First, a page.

Earlier this year Amnesty International warned that Canadian and Chinese mining giants have profited from, and in some cases colluded, with human rights abuses by the Myanmar authorities to exploit one of the country’s most important copper mines, with thousands of people being illegally driven off their lands, serious environmental risks going unchecked, and peaceful protest brutally suppressed.
Far from investigating the abuses, one multinational company involved used an opaque trust fund in the British Virgin Islands to divest its investment, in a manner which possibly breached economic sanctions applicable at the time. Reducing their exposure to the problem, rather than fixing it, has often been the mantra of companies faced by scandalous abuses.
For residents of Niger Delta, the legacy of half a century of oil production in Nigeria is the devastation of their farming and fishing lands. Today the oil spills continue unabated. In Shell’s operations alone, there were 204 spills in 2014. Shell blames sabotage and theft, but old pipelines and badly maintained infrastructure are a major cause of pollution.
This year one local community in Bodo has finally won 80 million dollars in compensation from Shell for the impacts of a massive spill, but only after a lengthy court battle in the UK and years of false claims by the company.
These are cautionary tales world leaders should consider as they plan to entrust the private sector with responsibility for funding and carrying out development projects. In all these cases, corporate political and financial clout created barriers to local communities accessing justice and accountability.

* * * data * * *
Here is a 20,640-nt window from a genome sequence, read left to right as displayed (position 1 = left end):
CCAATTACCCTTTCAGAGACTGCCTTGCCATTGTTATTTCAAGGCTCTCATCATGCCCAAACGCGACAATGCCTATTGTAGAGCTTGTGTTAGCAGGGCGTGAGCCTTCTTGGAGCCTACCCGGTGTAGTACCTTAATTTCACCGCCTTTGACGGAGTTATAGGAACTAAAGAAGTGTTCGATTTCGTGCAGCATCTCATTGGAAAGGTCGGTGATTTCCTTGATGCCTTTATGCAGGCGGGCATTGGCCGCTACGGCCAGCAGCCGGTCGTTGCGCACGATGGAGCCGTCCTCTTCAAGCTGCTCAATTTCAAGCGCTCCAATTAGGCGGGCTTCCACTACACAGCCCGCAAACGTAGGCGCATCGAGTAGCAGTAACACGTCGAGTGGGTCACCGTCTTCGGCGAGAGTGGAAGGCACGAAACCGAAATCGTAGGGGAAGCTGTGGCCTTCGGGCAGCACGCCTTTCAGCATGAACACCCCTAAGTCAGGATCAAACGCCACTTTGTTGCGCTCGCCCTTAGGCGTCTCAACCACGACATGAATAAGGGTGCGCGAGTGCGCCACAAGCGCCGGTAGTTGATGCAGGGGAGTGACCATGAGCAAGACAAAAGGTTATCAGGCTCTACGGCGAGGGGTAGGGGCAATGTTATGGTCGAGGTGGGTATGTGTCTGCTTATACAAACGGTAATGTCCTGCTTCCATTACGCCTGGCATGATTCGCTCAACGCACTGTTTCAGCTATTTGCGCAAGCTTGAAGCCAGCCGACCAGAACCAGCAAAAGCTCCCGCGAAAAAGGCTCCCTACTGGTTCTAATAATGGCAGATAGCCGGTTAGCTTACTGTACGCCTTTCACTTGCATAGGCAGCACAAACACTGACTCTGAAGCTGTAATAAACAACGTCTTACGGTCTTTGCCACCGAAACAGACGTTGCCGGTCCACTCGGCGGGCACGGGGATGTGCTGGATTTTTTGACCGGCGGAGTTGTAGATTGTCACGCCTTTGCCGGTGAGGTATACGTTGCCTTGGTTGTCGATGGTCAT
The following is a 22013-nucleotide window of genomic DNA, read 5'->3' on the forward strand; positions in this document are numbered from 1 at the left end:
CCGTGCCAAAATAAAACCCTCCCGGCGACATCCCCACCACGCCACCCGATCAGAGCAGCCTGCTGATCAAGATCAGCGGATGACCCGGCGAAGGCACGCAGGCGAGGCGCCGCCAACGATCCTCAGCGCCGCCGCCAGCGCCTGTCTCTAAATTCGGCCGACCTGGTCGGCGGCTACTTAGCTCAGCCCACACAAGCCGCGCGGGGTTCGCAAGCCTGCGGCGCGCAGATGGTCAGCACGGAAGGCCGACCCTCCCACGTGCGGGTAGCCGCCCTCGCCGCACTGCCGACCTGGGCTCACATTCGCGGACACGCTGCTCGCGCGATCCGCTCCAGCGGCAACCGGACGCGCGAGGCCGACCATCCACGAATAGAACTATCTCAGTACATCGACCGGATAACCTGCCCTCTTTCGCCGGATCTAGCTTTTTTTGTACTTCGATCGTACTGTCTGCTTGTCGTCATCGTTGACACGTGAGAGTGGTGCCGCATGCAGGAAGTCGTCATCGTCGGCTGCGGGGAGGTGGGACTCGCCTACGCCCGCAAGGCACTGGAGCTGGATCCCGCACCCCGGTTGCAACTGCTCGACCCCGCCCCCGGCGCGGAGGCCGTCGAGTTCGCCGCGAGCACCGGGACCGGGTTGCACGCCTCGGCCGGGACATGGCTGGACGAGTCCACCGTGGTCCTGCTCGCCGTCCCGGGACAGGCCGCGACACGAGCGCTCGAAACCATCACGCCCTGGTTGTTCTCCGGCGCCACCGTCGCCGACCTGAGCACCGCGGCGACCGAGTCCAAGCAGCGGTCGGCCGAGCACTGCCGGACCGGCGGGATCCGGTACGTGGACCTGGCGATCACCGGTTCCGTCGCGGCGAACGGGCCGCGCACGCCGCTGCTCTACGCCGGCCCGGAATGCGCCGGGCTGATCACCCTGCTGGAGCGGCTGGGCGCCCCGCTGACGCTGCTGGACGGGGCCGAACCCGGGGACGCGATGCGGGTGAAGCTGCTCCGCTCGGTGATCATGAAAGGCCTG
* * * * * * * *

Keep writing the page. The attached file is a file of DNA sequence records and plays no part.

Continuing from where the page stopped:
Governments have watched corporate political power grow for decades, often doing their best to get out of its way instead of properly regulating it to ensure that human rights are not violated.
Corporate lobbyists, meanwhile, have done everything possible to ensure that the important international standards addressing these risks remain entirely voluntary. Voluntary codes of conduct and standards that have no enforcement mechanism ultimately lack the teeth to really change corporate behaviour, and when abuses occur, they can leave victims with little or no hope of remedy.
If private sector involvement in development is going to pay off for the people who need it and not just corporate shareholders, states have to leave impunity at the door. Companies that want to make a profit through work on sustainable development must be required to show they have a clean track record when it comes to human rights.
They must demonstrate that they have internal systems that ensure they do not cause human rights abuses. They must disclose information to communities about any local operations that impact them, as well as any payments they make to the authorities.
Crucially, governments must be ready to hold companies to account when abuses happen. The failure of all but five countries to meet the U.N.’s official aid targets is a crying shame, but if filling the gap by giving the private sector free rein leads to human rights abuses in already vulnerable communities, it will only rub salt in the wounds that sustainable development is supposed to heal.